The upcoming mid-term elections in the U.S. will give a shot in the arm to local radio and television stations, but the broadcast media will still need to deal with the disruption brought by digital media, according to media experts.
Despite nearly $2.5 billion expected to flow in political advertising this fall, broadcasters are experimenting with technology, data and new systems to compete wit h websites and social media for their share of advertising revenue, said speakers at the 35th annual TV and Radio Finance Summit hosted by S&P Market Intelligence.
“You haven’t seen an industry struggling like the newspaper industry, but you’ve seen an industry that’s struggled to break even every year,” said Jeff Smulyan, founder and CEO of Emmis Communications, a media company focused on radio.
Projections for station revenue show a weak environment for both TV and radio, said Robin Flynn, senior director, at S&P Global Market Intelligence. Auto spending has been down recently, and the drop in that key category (which makes up up to 25% of local TV ad revenue) has affected local media, while TV and radio have lost ground as a share of advertising spending on digital media have gained, she noted.
At the same time, the local stations have had to adjust to the growth of digital streaming platforms, “cord-cutting” and other new viewer behaviors that threaten their audience numbers and their relationships with both the national networks they belong to and the cable companies that carry them.
There is a “redistribution” of market share underway, said Flynn. Digital video now has almost as large a share of total U.S. ad spending as national spot TV advertising, she said. By 2019 without the impact of political ads, station advertising revenue is expected to drop from 10.9% in TV and 7.1% in radio to 8.7% and 5.6% respectively
Flynn noted S&P also projects cable and broadcast TV will continue to decline in next 10 years, while digital providers such as “over the top” subscription services and “over the air” free platforms such as YouTube and other non-subscription services will continue to take market share.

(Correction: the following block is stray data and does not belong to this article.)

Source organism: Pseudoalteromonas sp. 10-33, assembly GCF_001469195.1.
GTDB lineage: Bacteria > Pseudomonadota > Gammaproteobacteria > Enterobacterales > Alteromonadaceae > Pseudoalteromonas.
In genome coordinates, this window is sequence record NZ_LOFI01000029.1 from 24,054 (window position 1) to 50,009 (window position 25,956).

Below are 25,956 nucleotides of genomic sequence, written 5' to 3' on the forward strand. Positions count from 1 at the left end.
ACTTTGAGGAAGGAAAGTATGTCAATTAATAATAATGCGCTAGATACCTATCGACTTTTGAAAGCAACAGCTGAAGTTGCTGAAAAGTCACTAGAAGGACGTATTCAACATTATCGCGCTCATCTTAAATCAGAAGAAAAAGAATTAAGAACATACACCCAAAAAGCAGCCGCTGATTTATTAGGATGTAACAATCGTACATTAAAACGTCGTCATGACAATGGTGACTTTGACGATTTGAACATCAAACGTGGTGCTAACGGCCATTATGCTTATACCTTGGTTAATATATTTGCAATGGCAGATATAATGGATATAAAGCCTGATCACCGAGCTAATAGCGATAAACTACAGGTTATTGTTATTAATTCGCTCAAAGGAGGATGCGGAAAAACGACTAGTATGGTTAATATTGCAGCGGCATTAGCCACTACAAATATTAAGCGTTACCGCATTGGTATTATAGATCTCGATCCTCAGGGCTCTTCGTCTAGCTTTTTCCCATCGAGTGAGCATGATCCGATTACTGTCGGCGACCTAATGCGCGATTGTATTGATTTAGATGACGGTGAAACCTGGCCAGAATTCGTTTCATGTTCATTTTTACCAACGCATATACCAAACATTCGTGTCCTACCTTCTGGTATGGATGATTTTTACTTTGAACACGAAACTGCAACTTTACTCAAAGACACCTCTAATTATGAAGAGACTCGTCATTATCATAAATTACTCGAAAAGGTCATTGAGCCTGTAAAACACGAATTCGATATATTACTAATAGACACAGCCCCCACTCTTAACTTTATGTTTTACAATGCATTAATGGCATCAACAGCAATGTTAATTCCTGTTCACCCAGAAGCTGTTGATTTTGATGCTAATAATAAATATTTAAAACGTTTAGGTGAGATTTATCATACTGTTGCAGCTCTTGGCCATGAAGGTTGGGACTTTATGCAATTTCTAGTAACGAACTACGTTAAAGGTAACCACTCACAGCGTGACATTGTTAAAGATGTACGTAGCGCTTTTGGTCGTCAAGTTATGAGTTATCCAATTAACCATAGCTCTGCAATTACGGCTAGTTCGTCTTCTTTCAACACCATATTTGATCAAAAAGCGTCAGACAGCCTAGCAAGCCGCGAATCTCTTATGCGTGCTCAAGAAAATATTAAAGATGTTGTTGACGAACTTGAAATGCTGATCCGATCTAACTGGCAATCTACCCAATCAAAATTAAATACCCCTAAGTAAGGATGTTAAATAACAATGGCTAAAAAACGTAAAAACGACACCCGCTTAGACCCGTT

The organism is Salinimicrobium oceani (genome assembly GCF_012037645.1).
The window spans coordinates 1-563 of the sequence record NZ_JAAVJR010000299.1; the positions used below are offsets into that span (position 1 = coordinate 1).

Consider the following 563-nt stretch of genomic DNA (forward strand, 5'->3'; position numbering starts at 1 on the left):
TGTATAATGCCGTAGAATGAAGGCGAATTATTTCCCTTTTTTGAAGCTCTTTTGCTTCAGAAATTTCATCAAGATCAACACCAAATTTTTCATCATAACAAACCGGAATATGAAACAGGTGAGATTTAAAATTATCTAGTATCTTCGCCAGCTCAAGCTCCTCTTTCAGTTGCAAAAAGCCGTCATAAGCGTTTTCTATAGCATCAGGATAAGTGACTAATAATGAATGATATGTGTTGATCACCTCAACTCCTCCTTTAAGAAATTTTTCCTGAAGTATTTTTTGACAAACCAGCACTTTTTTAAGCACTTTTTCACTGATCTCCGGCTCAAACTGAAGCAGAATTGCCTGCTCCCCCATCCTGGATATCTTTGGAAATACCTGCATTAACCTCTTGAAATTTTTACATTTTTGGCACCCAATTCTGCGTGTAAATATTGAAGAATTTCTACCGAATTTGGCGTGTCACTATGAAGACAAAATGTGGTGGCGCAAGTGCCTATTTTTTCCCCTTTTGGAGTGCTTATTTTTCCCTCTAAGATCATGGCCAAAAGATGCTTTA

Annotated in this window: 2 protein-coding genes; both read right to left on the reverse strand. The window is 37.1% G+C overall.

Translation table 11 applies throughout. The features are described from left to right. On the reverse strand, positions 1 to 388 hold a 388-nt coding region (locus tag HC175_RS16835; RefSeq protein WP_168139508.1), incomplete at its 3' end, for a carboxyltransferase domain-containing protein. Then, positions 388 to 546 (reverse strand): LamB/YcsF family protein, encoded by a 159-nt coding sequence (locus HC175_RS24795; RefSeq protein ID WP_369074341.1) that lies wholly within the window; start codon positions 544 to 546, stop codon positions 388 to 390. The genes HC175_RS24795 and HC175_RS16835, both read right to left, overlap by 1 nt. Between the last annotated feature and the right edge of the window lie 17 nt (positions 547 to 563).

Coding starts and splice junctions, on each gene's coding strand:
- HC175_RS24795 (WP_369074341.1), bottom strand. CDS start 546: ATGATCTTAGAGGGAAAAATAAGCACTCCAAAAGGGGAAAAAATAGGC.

“The consumer is empowered like never before. They want what they want when they want it and only what they want,” said Valari Staab, President of NBC Universal owned and operated stations.
The ad markets are cyclical, with Olympic games, the World Cup and elections helping boost certain cycles, and sales reverting to the norm afterwards. “There are some quarters you feel the floor is dropping out from under you and you look a month down the road and everything looks rosy again. That’s the way it’s always been,” said Joe Dorrego, chief financial officer of Fox Television stations. But now, the experts say, a number of digital developments are affecting ad sales, and forcing change, they noted.
“It’s a combination of fundamentally changing our consumer proposition—that needs to happen—and future proofing,” said Chris Ripley, president and CEO of Sinclair Broadcasting Group. Big advertisers who want the reach of television advertising work with large national ad agencies that don’t make money buying local TV, he said.
“They want the inventory, but we’re so difficult to buy…that’s why they’re not buying us” said Steve Lanzano, president and CEO of TVB. “The key to getting those dollars back and stop them going to national (ads) is to provide a more efficient process.”
Ripley explained that it’s more efficient for agencies to spend their money in network buys because the local TV is too fragmented and is not as automated as network buys because it lacks the data overlays that enable automating national buys. Additionally, local TV lacks the data overlays that allow targeting and attribution.
“The good news is they’re both fixable,” said Ripley. Broadcasters are making APIs available to national agencies that can automate the media buying process and forming partnerships to develop addressable TV products at the local level.
Local TV and radio do have an advantage in their content, especially local news, weather and sports, said speakers. Stations need to leverage that advantage and make it easier to buy their inventory and adapt to new programmatic buying and marketing automation, they explained.
“We are the only must-have in these programming patterns people have. They want the four programming networks,” said Staab.
Staab noted NBCU is realigning how its local stations deal with large national agencies, taking the sale of national spot from its owned and operated stations and placing it under one point person at the holding company to make it easier and less expensive for the national agencies to buy media in local markets. The company is also retraining sales people at local stations on digital so they can understand they can also sell other products besides TV time, such as product integrations, outdoor and digital media.